Admission (2013) vs. About a Boy (2002)

Admission (2013) vs About a Boy (2002)

Lissa Coffey

The Smackdown

Even the most intelligent, wealthy, successful adults can be pretty clueless about raising kids. Think about the living hell these folks must endure — all that time, freedom and discretionary income on their hands, but no one for their inner children to play with! Luckily, in the world of producer/director Paul Weitz, there’s always a chance that a kid might unexpectedly enter their lives and rouse them from their self-absorbed, myopic, world view.

Weitz recreates the formula that worked so well in About a Boy in his new romantic comedy, Admission, starring Tina Fey and Paul Rudd. Both movies have appealing stars playing characters who appear polished and competent on the outside, yet who are somewhat damaged and lost on the inside. In both, the protagonist’s world is shaken when a boy comes along to makes them question everything they hold dear. The experiences they go through cause them to change, which in turn causes the people around them to change as well.

And, of course, both have the cute kid factor that makes this kind of movie so popular.  As a mopey adolescent, Nicholas Hoult, who’s doing pretty well for himself these days in  adult roles (X-Men, Clash of the Titans), pretty much stole About a Boy from then-hot, romantic leading man Hugh Grant. Admission’s got two cute kids to choose from, in the form of Nat Wolff and 11-year-old Travaris Spears.

Why are kids always so much smarter than adults in these films?

admissionThe Challenger

Admission, from Weitz and screenwriter Karen Croner, is based on the 2009 novel of the same name by Jean Hanff Korelitz, who is married to a Princeton University professor and has worked in the university’s Office of Admissions. Korelitz definitely has some insight into the process of applying to a world-class school as well as the emotions involved for both applicants and the admissions staff.

Portia Nathan (Fey) plays a Princeton admissions officer, who evaluates thousands of applicants each year and lives her life with the same by-the-book predictability and unattached emotion that make her so successful at her job. When Portia hits the road on her annual recruiting trip, she meets a former college classmate, idealistic teacher John Pressman (Rudd), a single father and free spirit, with a passion for philanthropy and world travel. John believes that one of his gifted yet unconventional students, Jeremiah (Nat Wolff), might be the son Portia secretly gave up for adoption years ago, before crawling back into her shell.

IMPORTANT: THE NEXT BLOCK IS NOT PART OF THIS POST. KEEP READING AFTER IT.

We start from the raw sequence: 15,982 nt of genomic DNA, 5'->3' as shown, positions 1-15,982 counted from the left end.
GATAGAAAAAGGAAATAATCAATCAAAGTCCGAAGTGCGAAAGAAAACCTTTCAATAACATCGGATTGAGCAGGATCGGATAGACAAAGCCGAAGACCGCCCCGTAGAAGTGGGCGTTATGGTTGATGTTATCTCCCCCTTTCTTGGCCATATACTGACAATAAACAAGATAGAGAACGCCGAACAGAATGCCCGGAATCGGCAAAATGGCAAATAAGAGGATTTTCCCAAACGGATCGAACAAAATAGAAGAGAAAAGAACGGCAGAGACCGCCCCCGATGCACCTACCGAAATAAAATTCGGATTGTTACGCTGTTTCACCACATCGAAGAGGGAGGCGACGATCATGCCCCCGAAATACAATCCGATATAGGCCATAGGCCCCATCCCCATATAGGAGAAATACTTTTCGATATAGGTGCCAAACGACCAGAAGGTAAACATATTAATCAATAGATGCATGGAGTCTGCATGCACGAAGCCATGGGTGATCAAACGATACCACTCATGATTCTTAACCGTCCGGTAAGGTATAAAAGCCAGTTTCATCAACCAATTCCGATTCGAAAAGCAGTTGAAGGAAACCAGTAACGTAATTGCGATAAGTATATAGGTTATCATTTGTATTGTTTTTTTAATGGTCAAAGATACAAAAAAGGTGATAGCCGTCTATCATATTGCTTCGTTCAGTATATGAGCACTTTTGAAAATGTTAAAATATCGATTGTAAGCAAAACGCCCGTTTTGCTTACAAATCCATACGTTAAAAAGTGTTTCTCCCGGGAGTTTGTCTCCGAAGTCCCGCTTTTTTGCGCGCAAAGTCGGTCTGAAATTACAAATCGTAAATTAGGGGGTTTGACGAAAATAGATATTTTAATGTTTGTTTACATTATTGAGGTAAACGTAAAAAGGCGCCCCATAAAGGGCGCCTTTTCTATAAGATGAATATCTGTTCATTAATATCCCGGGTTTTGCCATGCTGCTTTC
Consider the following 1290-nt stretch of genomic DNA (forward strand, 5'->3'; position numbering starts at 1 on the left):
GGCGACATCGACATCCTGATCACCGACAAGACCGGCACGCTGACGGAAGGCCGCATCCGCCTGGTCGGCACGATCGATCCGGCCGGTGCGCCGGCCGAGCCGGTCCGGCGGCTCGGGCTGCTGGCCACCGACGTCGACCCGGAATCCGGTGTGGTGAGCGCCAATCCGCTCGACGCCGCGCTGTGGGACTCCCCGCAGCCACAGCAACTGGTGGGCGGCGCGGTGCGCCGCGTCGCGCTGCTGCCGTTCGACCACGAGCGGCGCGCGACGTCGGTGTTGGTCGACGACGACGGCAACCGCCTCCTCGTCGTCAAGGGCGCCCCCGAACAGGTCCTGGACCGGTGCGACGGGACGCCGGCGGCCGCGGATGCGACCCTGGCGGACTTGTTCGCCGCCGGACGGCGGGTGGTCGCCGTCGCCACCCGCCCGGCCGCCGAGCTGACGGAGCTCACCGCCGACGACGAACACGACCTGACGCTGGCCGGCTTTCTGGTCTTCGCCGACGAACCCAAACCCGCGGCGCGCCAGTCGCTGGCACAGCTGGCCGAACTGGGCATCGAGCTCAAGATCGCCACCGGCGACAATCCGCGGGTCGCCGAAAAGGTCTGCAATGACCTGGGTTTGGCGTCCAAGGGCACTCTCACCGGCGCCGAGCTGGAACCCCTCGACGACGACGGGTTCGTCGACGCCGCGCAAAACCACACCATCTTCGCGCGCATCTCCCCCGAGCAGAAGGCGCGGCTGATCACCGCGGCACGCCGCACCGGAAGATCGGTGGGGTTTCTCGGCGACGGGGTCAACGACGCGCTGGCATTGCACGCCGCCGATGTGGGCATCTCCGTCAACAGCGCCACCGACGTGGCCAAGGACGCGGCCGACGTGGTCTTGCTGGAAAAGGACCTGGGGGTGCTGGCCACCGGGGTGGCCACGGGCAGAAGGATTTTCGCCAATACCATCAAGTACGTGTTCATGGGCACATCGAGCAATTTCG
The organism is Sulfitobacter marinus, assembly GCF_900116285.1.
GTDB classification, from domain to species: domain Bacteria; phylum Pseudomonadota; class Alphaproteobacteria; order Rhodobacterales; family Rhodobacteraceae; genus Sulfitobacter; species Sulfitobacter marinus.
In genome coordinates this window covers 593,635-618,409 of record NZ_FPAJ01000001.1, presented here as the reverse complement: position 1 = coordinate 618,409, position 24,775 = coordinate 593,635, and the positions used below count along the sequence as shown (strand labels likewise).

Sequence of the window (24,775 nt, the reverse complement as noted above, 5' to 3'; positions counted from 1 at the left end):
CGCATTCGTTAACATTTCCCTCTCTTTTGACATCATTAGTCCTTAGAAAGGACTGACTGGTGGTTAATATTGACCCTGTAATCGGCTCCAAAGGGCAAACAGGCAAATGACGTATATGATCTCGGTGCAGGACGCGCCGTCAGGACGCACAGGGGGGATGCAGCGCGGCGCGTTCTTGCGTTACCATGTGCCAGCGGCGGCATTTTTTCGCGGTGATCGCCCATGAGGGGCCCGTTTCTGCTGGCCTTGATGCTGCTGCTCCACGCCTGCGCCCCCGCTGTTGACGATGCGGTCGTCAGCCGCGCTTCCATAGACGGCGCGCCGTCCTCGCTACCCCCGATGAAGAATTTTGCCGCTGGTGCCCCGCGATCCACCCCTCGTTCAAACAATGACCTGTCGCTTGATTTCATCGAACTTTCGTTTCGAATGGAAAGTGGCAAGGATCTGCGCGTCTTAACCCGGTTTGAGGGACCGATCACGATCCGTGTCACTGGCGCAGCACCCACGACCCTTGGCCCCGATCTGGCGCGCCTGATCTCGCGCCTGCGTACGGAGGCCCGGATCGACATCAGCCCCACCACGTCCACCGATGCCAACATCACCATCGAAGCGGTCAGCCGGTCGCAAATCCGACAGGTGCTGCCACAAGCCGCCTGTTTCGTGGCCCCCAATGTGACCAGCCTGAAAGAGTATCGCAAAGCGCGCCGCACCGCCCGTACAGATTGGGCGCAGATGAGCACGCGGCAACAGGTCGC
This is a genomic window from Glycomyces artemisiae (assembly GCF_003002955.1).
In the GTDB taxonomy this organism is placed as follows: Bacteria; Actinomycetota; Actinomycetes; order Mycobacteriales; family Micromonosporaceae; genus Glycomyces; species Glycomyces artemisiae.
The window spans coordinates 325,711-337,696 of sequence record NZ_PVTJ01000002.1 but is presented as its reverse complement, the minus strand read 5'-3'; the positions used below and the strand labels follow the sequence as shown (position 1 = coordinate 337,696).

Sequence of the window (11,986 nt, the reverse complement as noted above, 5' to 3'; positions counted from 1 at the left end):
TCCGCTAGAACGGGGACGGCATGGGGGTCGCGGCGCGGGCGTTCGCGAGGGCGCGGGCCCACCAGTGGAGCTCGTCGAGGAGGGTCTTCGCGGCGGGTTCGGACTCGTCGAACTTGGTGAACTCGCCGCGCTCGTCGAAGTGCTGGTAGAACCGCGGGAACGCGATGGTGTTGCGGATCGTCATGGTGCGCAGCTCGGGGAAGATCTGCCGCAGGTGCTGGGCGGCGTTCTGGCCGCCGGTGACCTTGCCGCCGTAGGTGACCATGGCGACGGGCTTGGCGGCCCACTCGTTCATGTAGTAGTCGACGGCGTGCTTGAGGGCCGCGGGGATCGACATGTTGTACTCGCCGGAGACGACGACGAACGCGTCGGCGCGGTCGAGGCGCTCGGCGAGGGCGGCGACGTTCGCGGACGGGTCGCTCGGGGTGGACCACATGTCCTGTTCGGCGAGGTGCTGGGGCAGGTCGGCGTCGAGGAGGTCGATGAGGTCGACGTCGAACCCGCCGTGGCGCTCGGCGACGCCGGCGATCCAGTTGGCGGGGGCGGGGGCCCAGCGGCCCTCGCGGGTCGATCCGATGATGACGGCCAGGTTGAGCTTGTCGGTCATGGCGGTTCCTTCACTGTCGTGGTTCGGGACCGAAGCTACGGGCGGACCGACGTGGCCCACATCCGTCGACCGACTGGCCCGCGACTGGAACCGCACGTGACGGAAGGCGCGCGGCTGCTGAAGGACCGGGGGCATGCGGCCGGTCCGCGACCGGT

Portia’s got a mother (Lily Tomlin), whose domineering nature is somewhat reminiscent of Frances McDormand’s iconic character in Almost Famous. Tomlin’s Susannah helps define her grown daughter in a memorable way. Portia’s personal life is further illustrated by her rigid relationship with her Princeton professor boyfriend Mark, played by Michael Sheen, who also played Fey’s boyfriend in her TV series 30 Rock.

about-a-boyThe Defending Champion

Will Freeman (Hugh Grant) is a 38-year-old bachelor who loves his unattached lifestyle (hence the name “free man,” if we didn’t quite get that). Thanks to an inheritance, he spends his days doing nothing and enjoying every “unit of time” in his orderly, isolated world. When Will realizes he’s lost all his playmates to parenthood, he roguishly decides to seek out single mothers for companionship instead, and joins a parenting group in an attempt to pass himself off as a solo dad.